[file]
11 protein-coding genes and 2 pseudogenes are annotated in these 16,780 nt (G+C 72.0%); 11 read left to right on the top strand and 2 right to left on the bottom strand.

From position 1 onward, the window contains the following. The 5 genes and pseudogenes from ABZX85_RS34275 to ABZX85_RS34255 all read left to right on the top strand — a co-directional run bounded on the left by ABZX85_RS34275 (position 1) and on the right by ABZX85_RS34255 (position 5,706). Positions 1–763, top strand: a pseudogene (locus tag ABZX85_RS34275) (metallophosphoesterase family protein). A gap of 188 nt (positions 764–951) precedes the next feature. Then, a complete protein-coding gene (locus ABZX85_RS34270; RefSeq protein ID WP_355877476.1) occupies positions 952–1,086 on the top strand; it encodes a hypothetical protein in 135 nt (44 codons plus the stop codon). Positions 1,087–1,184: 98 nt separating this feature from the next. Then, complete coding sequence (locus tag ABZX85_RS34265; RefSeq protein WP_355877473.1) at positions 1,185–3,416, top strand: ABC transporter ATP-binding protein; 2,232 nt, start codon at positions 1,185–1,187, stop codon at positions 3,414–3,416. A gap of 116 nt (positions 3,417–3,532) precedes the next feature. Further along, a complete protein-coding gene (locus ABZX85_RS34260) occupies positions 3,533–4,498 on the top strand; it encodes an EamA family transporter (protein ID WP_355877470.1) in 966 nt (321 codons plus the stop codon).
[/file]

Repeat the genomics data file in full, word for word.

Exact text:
11 protein-coding genes and 2 pseudogenes are annotated in these 16,780 nt (G+C 72.0%); 11 read left to right on the top strand and 2 right to left on the bottom strand.

From position 1 onward, the window contains the following. The 5 genes and pseudogenes from ABZX85_RS34275 to ABZX85_RS34255 all read left to right on the top strand — a co-directional run bounded on the left by ABZX85_RS34275 (position 1) and on the right by ABZX85_RS34255 (position 5,706). Positions 1–763, top strand: a pseudogene (locus tag ABZX85_RS34275) (metallophosphoesterase family protein). A gap of 188 nt (positions 764–951) precedes the next feature. Then, a complete protein-coding gene (locus ABZX85_RS34270; RefSeq protein ID WP_355877476.1) occupies positions 952–1,086 on the top strand; it encodes a hypothetical protein in 135 nt (44 codons plus the stop codon). Positions 1,087–1,184: 98 nt separating this feature from the next. Then, complete coding sequence (locus tag ABZX85_RS34265; RefSeq protein WP_355877473.1) at positions 1,185–3,416, top strand: ABC transporter ATP-binding protein; 2,232 nt, start codon at positions 1,185–1,187, stop codon at positions 3,414–3,416. A gap of 116 nt (positions 3,417–3,532) precedes the next feature. Further along, a complete protein-coding gene (locus ABZX85_RS34260) occupies positions 3,533–4,498 on the top strand; it encodes an EamA family transporter (protein ID WP_355877470.1) in 966 nt (321 codons plus the stop codon).